Minimising privacy risks through human-centred design practice.
Collaborating with Hive Legal to raise transparency, support people to understand crucial policies, and deep dive into data privacy.
Thanks to several high-profile data breaches around the world, data privacy is crucially important for most people. It’s equally important for businesses and private enterprise, too. Research shows the way you articulate your policies and approach to data privacy can seriously impact your bottom line.
However, only 20% of people are able to read policies and feel confident they fully understand them. Why’s that? Research from the Consumer Policy Research Centre suggests that we don’t have enough time (one study suggests it would take the average person 244 hours per year to read all privacy policies that apply to them), we can’t understand them, or because they’re binary propositions; we either consent in full or refrain from using the service entirely.
As a result, according to surveys conducted by the OAIC, we want privacy policies that are easier to understand, and feature standard simple language (as requested by 87% of survey respondents), a plain English summary (86%), and the use of supporting visuals as prompts (73%).
- Under the sea
So, what makes for more effective policies?
Using principles of human-centred design, teams can make things easier to understand, far more engaging, and drastically reduce risk. Here’s how:
How to apply human-centred design in policies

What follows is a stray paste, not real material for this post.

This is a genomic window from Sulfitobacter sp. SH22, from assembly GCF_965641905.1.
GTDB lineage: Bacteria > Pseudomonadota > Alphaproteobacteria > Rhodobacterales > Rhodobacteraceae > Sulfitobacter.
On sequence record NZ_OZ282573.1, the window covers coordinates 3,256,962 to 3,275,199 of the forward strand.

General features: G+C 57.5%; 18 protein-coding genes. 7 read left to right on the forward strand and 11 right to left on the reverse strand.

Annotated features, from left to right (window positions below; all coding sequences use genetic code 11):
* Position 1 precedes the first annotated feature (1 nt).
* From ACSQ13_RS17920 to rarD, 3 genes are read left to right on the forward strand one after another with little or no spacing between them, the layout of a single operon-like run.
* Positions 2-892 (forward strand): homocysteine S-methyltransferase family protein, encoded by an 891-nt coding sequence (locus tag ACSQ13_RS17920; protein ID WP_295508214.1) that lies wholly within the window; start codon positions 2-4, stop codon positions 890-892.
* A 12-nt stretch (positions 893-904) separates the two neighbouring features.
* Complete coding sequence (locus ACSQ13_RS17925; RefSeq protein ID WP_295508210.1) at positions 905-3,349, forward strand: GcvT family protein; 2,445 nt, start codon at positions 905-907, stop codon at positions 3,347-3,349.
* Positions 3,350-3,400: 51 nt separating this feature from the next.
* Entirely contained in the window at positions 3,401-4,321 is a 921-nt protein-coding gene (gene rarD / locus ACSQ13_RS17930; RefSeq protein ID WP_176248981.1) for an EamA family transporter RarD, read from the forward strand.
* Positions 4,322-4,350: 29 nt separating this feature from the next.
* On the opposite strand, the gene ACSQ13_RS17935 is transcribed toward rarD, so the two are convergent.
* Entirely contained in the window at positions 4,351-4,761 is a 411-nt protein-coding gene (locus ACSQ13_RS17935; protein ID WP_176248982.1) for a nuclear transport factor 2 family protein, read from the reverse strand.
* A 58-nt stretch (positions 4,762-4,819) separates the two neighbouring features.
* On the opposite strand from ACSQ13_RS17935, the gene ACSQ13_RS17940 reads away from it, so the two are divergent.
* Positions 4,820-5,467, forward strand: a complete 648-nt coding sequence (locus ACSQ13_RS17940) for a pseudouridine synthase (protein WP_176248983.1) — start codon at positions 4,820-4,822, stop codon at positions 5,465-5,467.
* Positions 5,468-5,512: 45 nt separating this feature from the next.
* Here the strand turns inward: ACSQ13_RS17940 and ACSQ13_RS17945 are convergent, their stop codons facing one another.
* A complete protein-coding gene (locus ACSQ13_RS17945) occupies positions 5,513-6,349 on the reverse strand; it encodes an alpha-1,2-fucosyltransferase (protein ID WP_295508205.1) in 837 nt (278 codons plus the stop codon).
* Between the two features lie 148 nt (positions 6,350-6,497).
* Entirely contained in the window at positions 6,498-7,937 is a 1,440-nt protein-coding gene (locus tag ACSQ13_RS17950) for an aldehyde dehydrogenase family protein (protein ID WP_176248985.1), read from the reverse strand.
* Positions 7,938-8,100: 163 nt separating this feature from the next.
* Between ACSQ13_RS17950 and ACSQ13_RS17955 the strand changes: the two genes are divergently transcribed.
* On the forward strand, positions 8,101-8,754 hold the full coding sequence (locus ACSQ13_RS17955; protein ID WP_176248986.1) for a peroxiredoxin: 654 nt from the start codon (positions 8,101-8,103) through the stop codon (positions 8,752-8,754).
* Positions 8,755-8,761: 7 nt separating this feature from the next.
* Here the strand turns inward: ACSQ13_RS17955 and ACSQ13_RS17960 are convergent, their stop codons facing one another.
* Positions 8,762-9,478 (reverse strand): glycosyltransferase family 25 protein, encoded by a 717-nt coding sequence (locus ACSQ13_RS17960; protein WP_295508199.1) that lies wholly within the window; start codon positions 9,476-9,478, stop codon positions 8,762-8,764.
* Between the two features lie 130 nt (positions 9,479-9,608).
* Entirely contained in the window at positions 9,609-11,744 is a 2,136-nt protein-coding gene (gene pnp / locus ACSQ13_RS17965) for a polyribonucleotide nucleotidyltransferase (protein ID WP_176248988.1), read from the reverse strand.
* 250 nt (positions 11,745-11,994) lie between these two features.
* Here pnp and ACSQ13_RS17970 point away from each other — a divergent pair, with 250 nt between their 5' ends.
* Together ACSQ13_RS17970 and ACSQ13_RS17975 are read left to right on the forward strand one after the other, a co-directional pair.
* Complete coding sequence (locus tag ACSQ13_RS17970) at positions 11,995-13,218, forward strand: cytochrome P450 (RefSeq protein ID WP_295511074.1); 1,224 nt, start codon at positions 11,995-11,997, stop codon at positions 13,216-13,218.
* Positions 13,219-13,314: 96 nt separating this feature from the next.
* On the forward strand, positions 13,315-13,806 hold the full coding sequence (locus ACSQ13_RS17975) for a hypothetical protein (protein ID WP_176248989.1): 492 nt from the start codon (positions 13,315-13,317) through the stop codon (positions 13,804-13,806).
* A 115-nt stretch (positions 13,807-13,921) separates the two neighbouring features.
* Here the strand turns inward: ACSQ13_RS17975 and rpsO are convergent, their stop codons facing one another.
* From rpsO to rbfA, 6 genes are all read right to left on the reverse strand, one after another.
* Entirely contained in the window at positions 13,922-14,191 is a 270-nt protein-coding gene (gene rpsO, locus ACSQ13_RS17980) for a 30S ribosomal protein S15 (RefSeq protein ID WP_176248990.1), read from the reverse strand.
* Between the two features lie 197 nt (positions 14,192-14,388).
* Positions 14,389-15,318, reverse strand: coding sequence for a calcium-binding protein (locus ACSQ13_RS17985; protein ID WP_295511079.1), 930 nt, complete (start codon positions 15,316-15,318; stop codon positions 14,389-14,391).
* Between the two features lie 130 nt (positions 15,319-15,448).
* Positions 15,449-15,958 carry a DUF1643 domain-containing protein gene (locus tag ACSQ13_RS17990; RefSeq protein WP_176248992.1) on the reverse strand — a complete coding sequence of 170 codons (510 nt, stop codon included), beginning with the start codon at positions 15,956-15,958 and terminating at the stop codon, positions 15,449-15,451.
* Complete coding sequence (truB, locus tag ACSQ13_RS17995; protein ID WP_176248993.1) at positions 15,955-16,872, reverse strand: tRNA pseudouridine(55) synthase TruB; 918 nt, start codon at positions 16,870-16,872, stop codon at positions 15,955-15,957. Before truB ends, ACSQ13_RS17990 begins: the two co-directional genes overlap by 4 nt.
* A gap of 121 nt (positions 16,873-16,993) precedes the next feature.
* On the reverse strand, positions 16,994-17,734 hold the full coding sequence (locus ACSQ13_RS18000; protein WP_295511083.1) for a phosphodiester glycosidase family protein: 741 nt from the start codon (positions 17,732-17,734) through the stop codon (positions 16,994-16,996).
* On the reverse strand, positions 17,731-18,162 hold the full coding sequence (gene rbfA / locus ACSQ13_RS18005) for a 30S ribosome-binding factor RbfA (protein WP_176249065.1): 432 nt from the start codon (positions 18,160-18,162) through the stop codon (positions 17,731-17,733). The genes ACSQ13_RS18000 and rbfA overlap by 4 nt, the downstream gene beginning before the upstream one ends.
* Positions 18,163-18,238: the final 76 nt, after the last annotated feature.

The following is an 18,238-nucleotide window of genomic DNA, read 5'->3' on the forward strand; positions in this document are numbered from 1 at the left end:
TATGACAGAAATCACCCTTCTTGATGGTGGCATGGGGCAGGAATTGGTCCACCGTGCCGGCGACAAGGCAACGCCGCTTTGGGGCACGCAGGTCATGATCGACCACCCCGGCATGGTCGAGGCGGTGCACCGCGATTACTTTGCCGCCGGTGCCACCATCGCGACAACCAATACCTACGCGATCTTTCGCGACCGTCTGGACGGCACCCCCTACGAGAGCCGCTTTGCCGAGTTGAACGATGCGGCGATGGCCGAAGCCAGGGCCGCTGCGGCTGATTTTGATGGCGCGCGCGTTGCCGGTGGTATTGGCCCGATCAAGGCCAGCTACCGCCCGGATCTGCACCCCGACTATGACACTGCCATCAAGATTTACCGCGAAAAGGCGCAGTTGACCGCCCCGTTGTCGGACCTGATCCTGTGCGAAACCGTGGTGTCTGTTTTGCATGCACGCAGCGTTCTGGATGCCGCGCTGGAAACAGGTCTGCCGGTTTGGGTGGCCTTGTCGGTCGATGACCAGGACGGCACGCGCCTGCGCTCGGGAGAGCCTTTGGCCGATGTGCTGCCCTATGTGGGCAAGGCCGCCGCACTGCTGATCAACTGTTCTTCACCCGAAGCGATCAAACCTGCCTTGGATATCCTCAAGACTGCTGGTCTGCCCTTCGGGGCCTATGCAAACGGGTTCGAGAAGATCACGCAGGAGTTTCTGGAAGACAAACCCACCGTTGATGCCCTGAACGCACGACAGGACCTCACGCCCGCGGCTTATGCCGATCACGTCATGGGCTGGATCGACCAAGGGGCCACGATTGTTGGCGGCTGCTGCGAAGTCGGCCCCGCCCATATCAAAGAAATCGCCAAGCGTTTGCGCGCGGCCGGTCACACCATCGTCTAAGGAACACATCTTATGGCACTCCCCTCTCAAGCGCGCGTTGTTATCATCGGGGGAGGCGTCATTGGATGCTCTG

Human-centred design is based on four principles that can be applied in different ways depending on context.
Here’s how each principle can be applied in designing privacy policies or regulatory content:
Understanding the impact of this approach
Human-centred design intends to encourage a deeper level of engagement with privacy or regulatory content.
Resources and references
The following articles and resources have helped to inform our approach to human-centred policy design.
We hope you find them useful too:
- Centre for Legal Innovation: The rise of legal design and what’s next.
- Does fun promote learning? The relationship between fun in the workplace and informal learning.
- Understanding the aesthetic-usability effect.
- Diverse teams feel less comfortable—and that’s why they perform better.
- Why diverse teams are smarter.
Create policies that drive value
Privacy is critical. So is most regulatory content. If you want to create material that people actually read—to support your customers and protect your organisation—we’re ready to rock.
With the right approach, regulatory content can be compelling, impactful, and empowering. You don’t have to jump in the deep end, either. One single policy can test the way your audiences think and engage with content, to establish whether you can create something that delivers far more value: both for you and for them.